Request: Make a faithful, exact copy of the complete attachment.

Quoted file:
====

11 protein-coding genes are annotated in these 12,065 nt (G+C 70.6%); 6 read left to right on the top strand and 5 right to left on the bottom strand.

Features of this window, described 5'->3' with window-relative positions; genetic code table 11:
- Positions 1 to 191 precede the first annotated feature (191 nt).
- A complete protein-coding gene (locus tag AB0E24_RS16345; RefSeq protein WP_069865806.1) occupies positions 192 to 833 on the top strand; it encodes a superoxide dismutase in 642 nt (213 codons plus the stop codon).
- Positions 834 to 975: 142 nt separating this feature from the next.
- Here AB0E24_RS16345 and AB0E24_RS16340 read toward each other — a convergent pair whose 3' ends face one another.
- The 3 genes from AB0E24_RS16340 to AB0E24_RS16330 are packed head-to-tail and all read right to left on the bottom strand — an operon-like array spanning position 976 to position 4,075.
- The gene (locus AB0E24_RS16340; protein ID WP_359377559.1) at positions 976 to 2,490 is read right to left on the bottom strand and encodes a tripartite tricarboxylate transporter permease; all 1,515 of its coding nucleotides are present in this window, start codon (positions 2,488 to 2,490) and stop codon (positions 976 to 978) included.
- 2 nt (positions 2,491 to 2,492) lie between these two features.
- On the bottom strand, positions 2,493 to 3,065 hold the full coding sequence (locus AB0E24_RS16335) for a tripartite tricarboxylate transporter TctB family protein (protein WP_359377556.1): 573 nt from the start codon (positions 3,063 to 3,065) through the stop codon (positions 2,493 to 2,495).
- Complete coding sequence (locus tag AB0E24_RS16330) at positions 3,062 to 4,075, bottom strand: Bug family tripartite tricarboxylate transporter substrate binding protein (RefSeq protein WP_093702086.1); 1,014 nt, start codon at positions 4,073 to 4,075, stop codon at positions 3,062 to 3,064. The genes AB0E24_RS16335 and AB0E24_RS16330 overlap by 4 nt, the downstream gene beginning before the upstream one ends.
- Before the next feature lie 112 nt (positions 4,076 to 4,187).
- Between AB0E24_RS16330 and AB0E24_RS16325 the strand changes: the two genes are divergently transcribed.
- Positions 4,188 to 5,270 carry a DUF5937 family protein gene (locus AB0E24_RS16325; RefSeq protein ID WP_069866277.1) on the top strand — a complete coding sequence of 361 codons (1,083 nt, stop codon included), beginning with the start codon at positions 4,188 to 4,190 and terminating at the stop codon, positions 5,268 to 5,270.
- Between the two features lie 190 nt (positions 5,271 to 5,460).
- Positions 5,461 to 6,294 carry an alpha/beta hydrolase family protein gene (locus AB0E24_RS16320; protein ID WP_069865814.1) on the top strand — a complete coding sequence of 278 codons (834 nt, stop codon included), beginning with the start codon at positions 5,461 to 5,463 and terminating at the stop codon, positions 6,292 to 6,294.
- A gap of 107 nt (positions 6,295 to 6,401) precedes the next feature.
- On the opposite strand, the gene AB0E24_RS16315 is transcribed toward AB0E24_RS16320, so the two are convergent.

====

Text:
11 protein-coding genes are annotated in these 12,065 nt (G+C 70.6%); 6 read left to right on the top strand and 5 right to left on the bottom strand.

Features of this window, described 5'->3' with window-relative positions; genetic code table 11:
- Positions 1 to 191 precede the first annotated feature (191 nt).
- A complete protein-coding gene (locus tag AB0E24_RS16345; RefSeq protein WP_069865806.1) occupies positions 192 to 833 on the top strand; it encodes a superoxide dismutase in 642 nt (213 codons plus the stop codon).
- Positions 834 to 975: 142 nt separating this feature from the next.
- Here AB0E24_RS16345 and AB0E24_RS16340 read toward each other — a convergent pair whose 3' ends face one another.
- The 3 genes from AB0E24_RS16340 to AB0E24_RS16330 are packed head-to-tail and all read right to left on the bottom strand — an operon-like array spanning position 976 to position 4,075.
- The gene (locus AB0E24_RS16340; protein ID WP_359377559.1) at positions 976 to 2,490 is read right to left on the bottom strand and encodes a tripartite tricarboxylate transporter permease; all 1,515 of its coding nucleotides are present in this window, start codon (positions 2,488 to 2,490) and stop codon (positions 976 to 978) included.
- 2 nt (positions 2,491 to 2,492) lie between these two features.
- On the bottom strand, positions 2,493 to 3,065 hold the full coding sequence (locus AB0E24_RS16335) for a tripartite tricarboxylate transporter TctB family protein (protein WP_359377556.1): 573 nt from the start codon (positions 3,063 to 3,065) through the stop codon (positions 2,493 to 2,495).
- Complete coding sequence (locus tag AB0E24_RS16330) at positions 3,062 to 4,075, bottom strand: Bug family tripartite tricarboxylate transporter substrate binding protein (RefSeq protein WP_093702086.1); 1,014 nt, start codon at positions 4,073 to 4,075, stop codon at positions 3,062 to 3,064. The genes AB0E24_RS16335 and AB0E24_RS16330 overlap by 4 nt, the downstream gene beginning before the upstream one ends.
- Before the next feature lie 112 nt (positions 4,076 to 4,187).
- Between AB0E24_RS16330 and AB0E24_RS16325 the strand changes: the two genes are divergently transcribed.
- Positions 4,188 to 5,270 carry a DUF5937 family protein gene (locus AB0E24_RS16325; RefSeq protein ID WP_069866277.1) on the top strand — a complete coding sequence of 361 codons (1,083 nt, stop codon included), beginning with the start codon at positions 4,188 to 4,190 and terminating at the stop codon, positions 5,268 to 5,270.
- Between the two features lie 190 nt (positions 5,271 to 5,460).
- Positions 5,461 to 6,294 carry an alpha/beta hydrolase family protein gene (locus AB0E24_RS16320; protein ID WP_069865814.1) on the top strand — a complete coding sequence of 278 codons (834 nt, stop codon included), beginning with the start codon at positions 5,461 to 5,463 and terminating at the stop codon, positions 6,292 to 6,294.
- A gap of 107 nt (positions 6,295 to 6,401) precedes the next feature.
- On the opposite strand, the gene AB0E24_RS16315 is transcribed toward AB0E24_RS16320, so the two are convergent.